I heard ‘Trouble Every Day’ and thought it would make a great cover, Frank Zappa wrote it based on the TV coverage of the Watts riots in LA back in the ’60s, so I rewrote some of the lyrics to reflect what I’ve seen reported on the TV in more recent times, from English riots to the Extinction Rebellion protests. It takes a look at the issues that are facing us at the moment – from the rise of the far right, to the threat of climate change and the role the global media corporations play in supporting neoliberal ideology.”

 

The new single accompanies the Trouble Every Day October tour which is the Wirral band’s biggest UK tour yet, and includes support slots from some of our favourite bands (Peaness, Dream Nails, Bugeye and The Menstrual Cramps)! Full dates and details here.

Mari Lane
@marimindles

Photo Credit: Phoebe Jane Photography

Track Of The Day: Palm Haze – ‘Second Round’

Described as “another story told by the unconscious”, Vancouver-via-Brazil shoegaze duo Palm Haze have shared their latest single ‘Second Round’. Taken from their recent album Rêve Bleu – released via YHS Records – the track is a deceptively calm swirl of sultry vocals and riotous, fuzzy guitar sounds.

Formed of vocalist/bassist Anna Wagner and guitarist/producer Lucas Inacio, Palm Haze blend elements of alt-rock, shoegaze, and trip-hop to create moody, furiously dark noise. The pair lose themselves in the chaos of the loud and the quiet, which they demonstrate clearly on ‘Second Round’. It’s a five minute journey in to the “forbidden paths” of their inner world.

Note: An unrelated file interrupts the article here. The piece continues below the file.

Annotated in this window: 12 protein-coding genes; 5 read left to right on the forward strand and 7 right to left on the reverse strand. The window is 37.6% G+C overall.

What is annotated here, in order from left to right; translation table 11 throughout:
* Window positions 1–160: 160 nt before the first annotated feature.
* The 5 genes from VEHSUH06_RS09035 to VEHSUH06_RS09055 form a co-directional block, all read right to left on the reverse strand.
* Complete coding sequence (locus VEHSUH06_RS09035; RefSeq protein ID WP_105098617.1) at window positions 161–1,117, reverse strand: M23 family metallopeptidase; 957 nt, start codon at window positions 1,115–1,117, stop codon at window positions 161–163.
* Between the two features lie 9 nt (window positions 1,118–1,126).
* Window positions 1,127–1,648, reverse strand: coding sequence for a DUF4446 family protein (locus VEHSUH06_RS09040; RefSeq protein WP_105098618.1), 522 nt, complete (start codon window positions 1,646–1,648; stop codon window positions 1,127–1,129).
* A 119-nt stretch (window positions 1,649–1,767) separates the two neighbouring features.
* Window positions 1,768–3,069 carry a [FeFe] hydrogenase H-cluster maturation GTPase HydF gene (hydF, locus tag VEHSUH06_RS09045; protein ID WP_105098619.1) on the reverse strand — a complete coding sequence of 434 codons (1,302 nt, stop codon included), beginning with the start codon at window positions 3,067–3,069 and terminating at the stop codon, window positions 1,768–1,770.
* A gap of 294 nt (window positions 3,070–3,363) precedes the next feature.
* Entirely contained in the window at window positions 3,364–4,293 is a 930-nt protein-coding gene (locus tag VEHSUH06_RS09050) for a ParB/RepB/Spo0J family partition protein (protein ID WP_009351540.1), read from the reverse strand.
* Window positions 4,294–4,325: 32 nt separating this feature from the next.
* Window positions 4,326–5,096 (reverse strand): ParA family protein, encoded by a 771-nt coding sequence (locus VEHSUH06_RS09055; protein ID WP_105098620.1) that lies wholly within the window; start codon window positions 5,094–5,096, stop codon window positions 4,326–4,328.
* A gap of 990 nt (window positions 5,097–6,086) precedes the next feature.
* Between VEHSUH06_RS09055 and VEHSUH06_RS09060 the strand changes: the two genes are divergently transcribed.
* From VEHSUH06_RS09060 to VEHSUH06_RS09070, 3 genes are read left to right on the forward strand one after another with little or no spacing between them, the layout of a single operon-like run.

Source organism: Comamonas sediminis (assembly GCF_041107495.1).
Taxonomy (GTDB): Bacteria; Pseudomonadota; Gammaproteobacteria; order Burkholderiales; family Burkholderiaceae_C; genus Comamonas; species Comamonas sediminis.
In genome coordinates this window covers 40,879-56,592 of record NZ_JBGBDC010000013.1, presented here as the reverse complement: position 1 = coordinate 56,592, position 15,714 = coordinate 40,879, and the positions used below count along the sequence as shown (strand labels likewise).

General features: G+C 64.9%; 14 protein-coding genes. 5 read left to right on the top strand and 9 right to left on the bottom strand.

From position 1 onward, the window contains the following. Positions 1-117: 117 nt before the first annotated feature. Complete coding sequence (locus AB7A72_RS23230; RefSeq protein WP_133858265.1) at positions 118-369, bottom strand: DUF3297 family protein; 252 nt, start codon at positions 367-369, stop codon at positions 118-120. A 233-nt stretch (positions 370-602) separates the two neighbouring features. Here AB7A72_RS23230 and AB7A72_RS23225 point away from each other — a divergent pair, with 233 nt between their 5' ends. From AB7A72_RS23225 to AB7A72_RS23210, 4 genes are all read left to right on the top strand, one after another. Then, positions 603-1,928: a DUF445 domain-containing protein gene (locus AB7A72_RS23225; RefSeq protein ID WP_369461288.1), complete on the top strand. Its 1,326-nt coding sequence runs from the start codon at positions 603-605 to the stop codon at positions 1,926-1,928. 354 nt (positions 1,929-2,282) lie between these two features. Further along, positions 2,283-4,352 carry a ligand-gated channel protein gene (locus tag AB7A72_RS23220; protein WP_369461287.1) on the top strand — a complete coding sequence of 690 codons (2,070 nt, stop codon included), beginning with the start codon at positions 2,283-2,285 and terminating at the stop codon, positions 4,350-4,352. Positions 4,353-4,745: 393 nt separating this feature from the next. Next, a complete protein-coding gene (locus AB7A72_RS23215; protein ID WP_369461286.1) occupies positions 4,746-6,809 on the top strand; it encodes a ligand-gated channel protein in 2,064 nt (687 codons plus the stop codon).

Speaking about their recent album Rêve Bleu, the pair explain: “[the record] will bring up chaotic emotions and thoughts, taking you much further from reality and closer to the wonders of uncertainty. Where could you go? What could you do? It’s a fantasy you fall on accidentally…It’s the kind of dream you’re afraid of, but also tempted towards.”

Listen to ‘Second Round’ below and follow Palm Haze on Facebook for more updates.

Photo Credit: by Philippe Hardardt

Kate Crudgington
@KCBobCut

ALBUM: Chastity Belt – ‘Chastity Belt’

On this, their fourth album, Chastity Belt are in a contemplative mood. Guitars are gently, thoughtfully, strummed and lush harmonies mingle with the melody to create an album that is perfect for late summer 2019. 

After their last album in 2017, the band deliberately created some headspace for themselves. They wanted to take some time out from the band, to work and live as individuals rather than as Chastity Belt. This decision led to some solo projects, most notably singer Julia Shapiro’s recent output, but also to a more personal introspection and development. The four members of Chastity Belt have brought this new sense of perspective the album, and it shows.